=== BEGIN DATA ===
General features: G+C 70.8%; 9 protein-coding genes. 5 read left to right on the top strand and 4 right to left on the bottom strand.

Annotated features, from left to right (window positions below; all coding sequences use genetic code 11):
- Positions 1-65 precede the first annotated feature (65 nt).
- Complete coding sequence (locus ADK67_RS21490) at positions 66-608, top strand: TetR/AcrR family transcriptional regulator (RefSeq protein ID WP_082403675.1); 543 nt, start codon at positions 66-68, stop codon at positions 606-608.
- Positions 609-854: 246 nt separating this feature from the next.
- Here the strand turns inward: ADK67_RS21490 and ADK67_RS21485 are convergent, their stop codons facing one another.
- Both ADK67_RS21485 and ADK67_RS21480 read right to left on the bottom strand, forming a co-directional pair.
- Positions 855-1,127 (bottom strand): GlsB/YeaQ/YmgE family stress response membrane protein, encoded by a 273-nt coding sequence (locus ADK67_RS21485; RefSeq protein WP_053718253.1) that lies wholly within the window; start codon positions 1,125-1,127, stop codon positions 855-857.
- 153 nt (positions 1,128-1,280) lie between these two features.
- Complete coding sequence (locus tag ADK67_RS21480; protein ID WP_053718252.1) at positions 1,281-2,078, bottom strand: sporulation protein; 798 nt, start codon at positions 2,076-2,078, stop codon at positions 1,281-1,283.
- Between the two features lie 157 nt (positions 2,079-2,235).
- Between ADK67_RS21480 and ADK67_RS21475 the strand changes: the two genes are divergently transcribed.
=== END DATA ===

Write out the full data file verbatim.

General features: G+C 70.8%; 9 protein-coding genes. 5 read left to right on the top strand and 4 right to left on the bottom strand.

Annotated features, from left to right (window positions below; all coding sequences use genetic code 11):
- Positions 1-65 precede the first annotated feature (65 nt).
- Complete coding sequence (locus ADK67_RS21490) at positions 66-608, top strand: TetR/AcrR family transcriptional regulator (RefSeq protein ID WP_082403675.1); 543 nt, start codon at positions 66-68, stop codon at positions 606-608.
- Positions 609-854: 246 nt separating this feature from the next.
- Here the strand turns inward: ADK67_RS21490 and ADK67_RS21485 are convergent, their stop codons facing one another.
- Both ADK67_RS21485 and ADK67_RS21480 read right to left on the bottom strand, forming a co-directional pair.
- Positions 855-1,127 (bottom strand): GlsB/YeaQ/YmgE family stress response membrane protein, encoded by a 273-nt coding sequence (locus ADK67_RS21485; RefSeq protein WP_053718253.1) that lies wholly within the window; start codon positions 1,125-1,127, stop codon positions 855-857.
- 153 nt (positions 1,128-1,280) lie between these two features.
- Complete coding sequence (locus tag ADK67_RS21480; protein ID WP_053718252.1) at positions 1,281-2,078, bottom strand: sporulation protein; 798 nt, start codon at positions 2,076-2,078, stop codon at positions 1,281-1,283.
- Between the two features lie 157 nt (positions 2,079-2,235).
- Between ADK67_RS21480 and ADK67_RS21475 the strand changes: the two genes are divergently transcribed.